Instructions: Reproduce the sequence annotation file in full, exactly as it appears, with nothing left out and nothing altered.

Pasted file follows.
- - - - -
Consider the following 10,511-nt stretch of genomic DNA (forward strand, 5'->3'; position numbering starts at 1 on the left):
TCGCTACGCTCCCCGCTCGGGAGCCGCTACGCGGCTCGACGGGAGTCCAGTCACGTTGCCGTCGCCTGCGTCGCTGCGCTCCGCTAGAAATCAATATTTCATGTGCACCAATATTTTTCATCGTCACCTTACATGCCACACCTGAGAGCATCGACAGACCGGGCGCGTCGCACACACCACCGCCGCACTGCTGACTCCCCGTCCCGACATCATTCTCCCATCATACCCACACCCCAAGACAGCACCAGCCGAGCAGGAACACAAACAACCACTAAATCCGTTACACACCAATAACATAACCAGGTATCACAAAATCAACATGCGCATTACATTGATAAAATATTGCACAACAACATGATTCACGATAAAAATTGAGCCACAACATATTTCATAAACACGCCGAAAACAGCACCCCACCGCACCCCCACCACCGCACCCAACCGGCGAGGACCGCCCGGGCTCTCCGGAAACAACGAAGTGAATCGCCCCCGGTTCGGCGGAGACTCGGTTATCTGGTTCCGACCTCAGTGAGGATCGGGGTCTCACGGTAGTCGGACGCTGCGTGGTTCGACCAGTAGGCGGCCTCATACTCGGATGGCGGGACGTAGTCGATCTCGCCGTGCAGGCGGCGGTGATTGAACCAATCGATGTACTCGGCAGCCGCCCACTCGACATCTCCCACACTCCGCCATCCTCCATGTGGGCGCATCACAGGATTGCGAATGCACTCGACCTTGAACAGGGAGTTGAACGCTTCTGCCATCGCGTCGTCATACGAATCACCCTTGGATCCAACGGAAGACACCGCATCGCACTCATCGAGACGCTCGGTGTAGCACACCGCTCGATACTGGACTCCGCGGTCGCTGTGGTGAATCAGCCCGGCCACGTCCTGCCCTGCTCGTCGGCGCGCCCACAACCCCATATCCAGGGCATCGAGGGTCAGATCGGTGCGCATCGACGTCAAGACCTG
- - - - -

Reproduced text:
Consider the following 10,511-nt stretch of genomic DNA (forward strand, 5'->3'; position numbering starts at 1 on the left):
TCGCTACGCTCCCCGCTCGGGAGCCGCTACGCGGCTCGACGGGAGTCCAGTCACGTTGCCGTCGCCTGCGTCGCTGCGCTCCGCTAGAAATCAATATTTCATGTGCACCAATATTTTTCATCGTCACCTTACATGCCACACCTGAGAGCATCGACAGACCGGGCGCGTCGCACACACCACCGCCGCACTGCTGACTCCCCGTCCCGACATCATTCTCCCATCATACCCACACCCCAAGACAGCACCAGCCGAGCAGGAACACAAACAACCACTAAATCCGTTACACACCAATAACATAACCAGGTATCACAAAATCAACATGCGCATTACATTGATAAAATATTGCACAACAACATGATTCACGATAAAAATTGAGCCACAACATATTTCATAAACACGCCGAAAACAGCACCCCACCGCACCCCCACCACCGCACCCAACCGGCGAGGACCGCCCGGGCTCTCCGGAAACAACGAAGTGAATCGCCCCCGGTTCGGCGGAGACTCGGTTATCTGGTTCCGACCTCAGTGAGGATCGGGGTCTCACGGTAGTCGGACGCTGCGTGGTTCGACCAGTAGGCGGCCTCATACTCGGATGGCGGGACGTAGTCGATCTCGCCGTGCAGGCGGCGGTGATTGAACCAATCGATGTACTCGGCAGCCGCCCACTCGACATCTCCCACACTCCGCCATCCTCCATGTGGGCGCATCACAGGATTGCGAATGCACTCGACCTTGAACAGGGAGTTGAACGCTTCTGCCATCGCGTCGTCATACGAATCACCCTTGGATCCAACGGAAGACACCGCATCGCACTCATCGAGACGCTCGGTGTAGCACACCGCTCGATACTGGACTCCGCGGTCGCTGTGGTGAATCAGCCCGGCCACGTCCTGCCCTGCTCGTCGGCGCGCCCACAACCCCATATCCAGGGCATCGAGGGTCAGATCGGTGCGCATCGACGTCAAGACCTG